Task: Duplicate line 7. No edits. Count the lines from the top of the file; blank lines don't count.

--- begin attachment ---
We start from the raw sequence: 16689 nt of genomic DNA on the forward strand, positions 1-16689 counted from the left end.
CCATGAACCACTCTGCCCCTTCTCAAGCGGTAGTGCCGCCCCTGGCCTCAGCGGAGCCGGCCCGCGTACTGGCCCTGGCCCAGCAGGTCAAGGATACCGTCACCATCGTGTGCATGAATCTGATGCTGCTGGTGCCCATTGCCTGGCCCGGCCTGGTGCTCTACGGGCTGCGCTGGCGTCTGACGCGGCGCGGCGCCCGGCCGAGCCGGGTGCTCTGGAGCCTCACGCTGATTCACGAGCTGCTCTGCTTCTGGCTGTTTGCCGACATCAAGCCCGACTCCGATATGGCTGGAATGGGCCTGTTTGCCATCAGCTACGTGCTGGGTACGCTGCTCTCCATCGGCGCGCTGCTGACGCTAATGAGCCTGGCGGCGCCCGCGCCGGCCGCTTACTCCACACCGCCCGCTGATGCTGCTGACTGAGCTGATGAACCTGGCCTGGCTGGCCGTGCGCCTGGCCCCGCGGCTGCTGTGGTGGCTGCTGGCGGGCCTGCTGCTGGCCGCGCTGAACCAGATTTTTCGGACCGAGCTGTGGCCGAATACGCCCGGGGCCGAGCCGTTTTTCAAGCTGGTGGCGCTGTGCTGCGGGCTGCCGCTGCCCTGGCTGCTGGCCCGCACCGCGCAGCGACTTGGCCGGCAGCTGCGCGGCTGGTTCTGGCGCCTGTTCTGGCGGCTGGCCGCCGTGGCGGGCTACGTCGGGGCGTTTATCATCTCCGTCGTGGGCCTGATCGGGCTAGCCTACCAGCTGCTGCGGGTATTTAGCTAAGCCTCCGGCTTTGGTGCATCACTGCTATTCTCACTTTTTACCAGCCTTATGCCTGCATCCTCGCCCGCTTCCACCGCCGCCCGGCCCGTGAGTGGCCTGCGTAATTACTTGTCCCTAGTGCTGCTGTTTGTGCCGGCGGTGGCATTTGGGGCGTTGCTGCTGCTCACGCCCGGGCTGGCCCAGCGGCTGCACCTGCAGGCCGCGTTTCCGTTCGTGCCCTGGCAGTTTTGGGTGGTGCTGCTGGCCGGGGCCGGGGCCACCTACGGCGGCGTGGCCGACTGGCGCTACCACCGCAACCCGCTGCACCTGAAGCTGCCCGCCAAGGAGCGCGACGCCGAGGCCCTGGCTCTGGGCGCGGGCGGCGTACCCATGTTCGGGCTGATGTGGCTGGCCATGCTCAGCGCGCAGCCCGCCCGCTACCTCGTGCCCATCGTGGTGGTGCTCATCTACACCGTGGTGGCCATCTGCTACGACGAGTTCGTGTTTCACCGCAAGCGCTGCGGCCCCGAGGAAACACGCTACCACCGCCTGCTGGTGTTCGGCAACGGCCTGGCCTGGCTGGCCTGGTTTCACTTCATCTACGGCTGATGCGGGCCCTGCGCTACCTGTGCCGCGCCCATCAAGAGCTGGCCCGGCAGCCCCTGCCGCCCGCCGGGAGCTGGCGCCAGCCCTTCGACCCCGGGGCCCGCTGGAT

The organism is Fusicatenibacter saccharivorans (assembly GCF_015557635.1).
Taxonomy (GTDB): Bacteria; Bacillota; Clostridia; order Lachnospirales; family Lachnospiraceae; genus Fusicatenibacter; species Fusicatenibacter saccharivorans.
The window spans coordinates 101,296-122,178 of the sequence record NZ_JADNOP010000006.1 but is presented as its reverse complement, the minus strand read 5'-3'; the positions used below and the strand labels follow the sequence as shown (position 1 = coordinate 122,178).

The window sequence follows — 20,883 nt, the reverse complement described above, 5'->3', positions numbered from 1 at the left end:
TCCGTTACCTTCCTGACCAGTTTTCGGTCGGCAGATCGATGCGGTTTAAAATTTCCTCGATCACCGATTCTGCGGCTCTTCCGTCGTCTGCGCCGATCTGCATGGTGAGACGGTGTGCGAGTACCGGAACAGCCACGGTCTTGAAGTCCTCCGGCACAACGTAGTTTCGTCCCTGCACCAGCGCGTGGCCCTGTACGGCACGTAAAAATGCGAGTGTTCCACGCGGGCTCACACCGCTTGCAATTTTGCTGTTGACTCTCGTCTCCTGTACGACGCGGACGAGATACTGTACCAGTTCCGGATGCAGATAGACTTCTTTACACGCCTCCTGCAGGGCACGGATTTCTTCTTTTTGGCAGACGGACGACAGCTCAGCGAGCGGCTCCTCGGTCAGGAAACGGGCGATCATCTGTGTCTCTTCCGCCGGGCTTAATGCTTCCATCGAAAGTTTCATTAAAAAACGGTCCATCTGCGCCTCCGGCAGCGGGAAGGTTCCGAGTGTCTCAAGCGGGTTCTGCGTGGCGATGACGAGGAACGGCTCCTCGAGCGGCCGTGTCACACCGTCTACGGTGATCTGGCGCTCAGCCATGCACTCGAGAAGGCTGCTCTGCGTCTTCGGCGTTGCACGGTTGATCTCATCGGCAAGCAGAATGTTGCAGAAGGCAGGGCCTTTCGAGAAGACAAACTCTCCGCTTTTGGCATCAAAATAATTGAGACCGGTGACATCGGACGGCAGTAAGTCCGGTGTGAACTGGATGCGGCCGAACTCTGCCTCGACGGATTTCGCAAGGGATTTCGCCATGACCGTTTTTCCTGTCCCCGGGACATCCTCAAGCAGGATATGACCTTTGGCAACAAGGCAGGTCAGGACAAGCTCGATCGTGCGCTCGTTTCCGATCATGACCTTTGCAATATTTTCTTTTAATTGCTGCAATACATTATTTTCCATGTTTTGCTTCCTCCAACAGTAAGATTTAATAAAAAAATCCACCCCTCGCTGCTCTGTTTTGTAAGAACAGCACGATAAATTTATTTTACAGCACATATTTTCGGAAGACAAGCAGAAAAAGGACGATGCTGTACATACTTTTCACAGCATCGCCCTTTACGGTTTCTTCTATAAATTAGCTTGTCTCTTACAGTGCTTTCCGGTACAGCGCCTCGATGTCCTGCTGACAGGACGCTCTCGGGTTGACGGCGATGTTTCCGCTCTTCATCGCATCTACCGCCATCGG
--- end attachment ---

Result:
TCCGTTACCTTCCTGACCAGTTTTCGGTCGGCAGATCGATGCGGTTTAAAATTTCCTCGATCACCGATTCTGCGGCTCTTCCGTCGTCTGCGCCGATCTGCATGGTGAGACGGTGTGCGAGTACCGGAACAGCCACGGTCTTGAAGTCCTCCGGCACAACGTAGTTTCGTCCCTGCACCAGCGCGTGGCCCTGTACGGCACGTAAAAATGCGAGTGTTCCACGCGGGCTCACACCGCTTGCAATTTTGCTGTTGACTCTCGTCTCCTGTACGACGCGGACGAGATACTGTACCAGTTCCGGATGCAGATAGACTTCTTTACACGCCTCCTGCAGGGCACGGATTTCTTCTTTTTGGCAGACGGACGACAGCTCAGCGAGCGGCTCCTCGGTCAGGAAACGGGCGATCATCTGTGTCTCTTCCGCCGGGCTTAATGCTTCCATCGAAAGTTTCATTAAAAAACGGTCCATCTGCGCCTCCGGCAGCGGGAAGGTTCCGAGTGTCTCAAGCGGGTTCTGCGTGGCGATGACGAGGAACGGCTCCTCGAGCGGCCGTGTCACACCGTCTACGGTGATCTGGCGCTCAGCCATGCACTCGAGAAGGCTGCTCTGCGTCTTCGGCGTTGCACGGTTGATCTCATCGGCAAGCAGAATGTTGCAGAAGGCAGGGCCTTTCGAGAAGACAAACTCTCCGCTTTTGGCATCAAAATAATTGAGACCGGTGACATCGGACGGCAGTAAGTCCGGTGTGAACTGGATGCGGCCGAACTCTGCCTCGACGGATTTCGCAAGGGATTTCGCCATGACCGTTTTTCCTGTCCCCGGGACATCCTCAAGCAGGATATGACCTTTGGCAACAAGGCAGGTCAGGACAAGCTCGATCGTGCGCTCGTTTCCGATCATGACCTTTGCAATATTTTCTTTTAATTGCTGCAATACATTATTTTCCATGTTTTGCTTCCTCCAACAGTAAGATTTAATAAAAAAATCCACCCCTCGCTGCTCTGTTTTGTAAGAACAGCACGATAAATTTATTTTACAGCACATATTTTCGGAAGACAAGCAGAAAAAGGACGATGCTGTACATACTTTTCACAGCATCGCCCTTTACGGTTTCTTCTATAAATTAGCTTGTCTCTTACAGTGCTTTCCGGTACAGCGCCTCGATGTCCTGCTGACAGGACGCTCTCGGGTTGACGGCGATGTTTCCGCTCTTCATCGCATCTACCGCCATCGG